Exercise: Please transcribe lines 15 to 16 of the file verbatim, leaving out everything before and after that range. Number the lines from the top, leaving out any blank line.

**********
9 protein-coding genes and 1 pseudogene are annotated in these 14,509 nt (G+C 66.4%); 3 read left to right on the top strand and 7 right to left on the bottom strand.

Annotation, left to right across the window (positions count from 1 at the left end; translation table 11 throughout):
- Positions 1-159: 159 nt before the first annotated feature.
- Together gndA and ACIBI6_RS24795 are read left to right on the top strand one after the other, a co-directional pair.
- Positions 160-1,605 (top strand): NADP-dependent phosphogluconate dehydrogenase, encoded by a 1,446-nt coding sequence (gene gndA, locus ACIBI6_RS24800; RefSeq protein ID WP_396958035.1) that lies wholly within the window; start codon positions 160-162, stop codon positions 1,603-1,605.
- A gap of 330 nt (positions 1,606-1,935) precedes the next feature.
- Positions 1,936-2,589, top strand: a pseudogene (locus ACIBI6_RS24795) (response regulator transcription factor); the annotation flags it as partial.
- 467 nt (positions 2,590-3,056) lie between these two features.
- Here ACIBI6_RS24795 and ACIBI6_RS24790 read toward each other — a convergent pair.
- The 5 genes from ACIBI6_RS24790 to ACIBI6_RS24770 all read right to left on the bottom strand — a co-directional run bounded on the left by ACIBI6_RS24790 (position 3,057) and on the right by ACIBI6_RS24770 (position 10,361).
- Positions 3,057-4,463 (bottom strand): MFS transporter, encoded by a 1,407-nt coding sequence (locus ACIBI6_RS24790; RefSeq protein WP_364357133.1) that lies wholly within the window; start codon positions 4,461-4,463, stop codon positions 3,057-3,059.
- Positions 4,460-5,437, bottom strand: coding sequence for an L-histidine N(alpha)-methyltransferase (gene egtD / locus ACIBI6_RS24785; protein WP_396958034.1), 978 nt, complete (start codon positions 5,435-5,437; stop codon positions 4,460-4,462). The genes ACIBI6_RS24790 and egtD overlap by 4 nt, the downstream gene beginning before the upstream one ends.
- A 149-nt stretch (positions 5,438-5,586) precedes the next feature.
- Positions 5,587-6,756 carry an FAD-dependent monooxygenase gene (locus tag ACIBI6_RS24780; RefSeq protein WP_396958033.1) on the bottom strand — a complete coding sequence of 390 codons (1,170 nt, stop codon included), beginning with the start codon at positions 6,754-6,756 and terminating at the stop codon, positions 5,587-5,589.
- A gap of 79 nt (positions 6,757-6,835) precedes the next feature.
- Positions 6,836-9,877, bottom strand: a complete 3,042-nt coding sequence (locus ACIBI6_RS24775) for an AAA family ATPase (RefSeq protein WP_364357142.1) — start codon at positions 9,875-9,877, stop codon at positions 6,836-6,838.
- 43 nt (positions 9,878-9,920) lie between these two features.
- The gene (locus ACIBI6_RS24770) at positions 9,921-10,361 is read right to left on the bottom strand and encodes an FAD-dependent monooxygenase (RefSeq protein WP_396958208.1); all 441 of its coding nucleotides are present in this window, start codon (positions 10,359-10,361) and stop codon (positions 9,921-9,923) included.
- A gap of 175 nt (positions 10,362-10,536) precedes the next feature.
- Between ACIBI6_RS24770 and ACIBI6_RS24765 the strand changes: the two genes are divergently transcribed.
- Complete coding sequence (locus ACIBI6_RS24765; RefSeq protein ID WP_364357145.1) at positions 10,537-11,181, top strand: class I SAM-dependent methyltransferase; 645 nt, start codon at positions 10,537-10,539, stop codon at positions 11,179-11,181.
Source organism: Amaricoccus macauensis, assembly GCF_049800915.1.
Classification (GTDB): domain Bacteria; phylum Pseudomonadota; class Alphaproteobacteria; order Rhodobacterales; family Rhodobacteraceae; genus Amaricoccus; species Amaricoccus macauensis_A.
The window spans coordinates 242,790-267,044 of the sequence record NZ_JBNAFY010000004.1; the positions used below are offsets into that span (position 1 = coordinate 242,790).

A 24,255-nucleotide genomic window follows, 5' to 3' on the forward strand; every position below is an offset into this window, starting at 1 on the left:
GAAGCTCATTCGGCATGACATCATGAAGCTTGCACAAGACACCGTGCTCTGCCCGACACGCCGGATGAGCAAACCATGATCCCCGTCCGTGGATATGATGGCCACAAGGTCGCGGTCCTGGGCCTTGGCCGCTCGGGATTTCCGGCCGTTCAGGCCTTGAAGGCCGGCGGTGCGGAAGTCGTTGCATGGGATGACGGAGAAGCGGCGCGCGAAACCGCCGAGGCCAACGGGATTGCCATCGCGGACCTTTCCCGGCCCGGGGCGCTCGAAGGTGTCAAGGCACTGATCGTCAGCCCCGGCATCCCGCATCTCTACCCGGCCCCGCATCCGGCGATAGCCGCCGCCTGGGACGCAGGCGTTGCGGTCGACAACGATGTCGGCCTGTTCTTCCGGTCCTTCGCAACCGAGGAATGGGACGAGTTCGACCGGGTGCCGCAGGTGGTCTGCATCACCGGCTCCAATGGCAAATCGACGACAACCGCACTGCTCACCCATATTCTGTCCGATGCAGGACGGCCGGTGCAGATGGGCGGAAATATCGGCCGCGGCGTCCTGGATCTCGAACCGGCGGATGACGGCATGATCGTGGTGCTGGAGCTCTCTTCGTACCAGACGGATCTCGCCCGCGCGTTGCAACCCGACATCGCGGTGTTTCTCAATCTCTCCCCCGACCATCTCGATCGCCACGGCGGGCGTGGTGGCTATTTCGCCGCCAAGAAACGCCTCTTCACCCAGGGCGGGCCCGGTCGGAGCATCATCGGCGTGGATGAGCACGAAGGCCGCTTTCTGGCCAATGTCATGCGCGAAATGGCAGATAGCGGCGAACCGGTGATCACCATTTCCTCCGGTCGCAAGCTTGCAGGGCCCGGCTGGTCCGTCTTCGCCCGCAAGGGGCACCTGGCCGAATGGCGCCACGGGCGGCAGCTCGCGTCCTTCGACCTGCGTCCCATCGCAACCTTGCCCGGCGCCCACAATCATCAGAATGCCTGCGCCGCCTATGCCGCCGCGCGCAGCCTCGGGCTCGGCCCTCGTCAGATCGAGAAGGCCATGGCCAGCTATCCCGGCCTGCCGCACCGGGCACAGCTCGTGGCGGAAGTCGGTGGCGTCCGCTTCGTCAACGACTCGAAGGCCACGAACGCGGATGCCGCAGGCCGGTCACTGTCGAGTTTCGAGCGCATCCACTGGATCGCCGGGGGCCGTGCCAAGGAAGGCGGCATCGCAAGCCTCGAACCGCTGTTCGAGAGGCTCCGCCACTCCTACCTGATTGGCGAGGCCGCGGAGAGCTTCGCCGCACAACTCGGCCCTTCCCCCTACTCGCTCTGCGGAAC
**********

- A gap of 79 nt (positions 6,757-6,835) precedes the next feature.
- Positions 6,836-9,877, bottom strand: a complete 3,042-nt coding sequence (locus ACIBI6_RS24775) for an AAA family ATPase (RefSeq protein WP_364357142.1) — start codon at positions 9,875-9,877, stop codon at positions 6,836-6,838.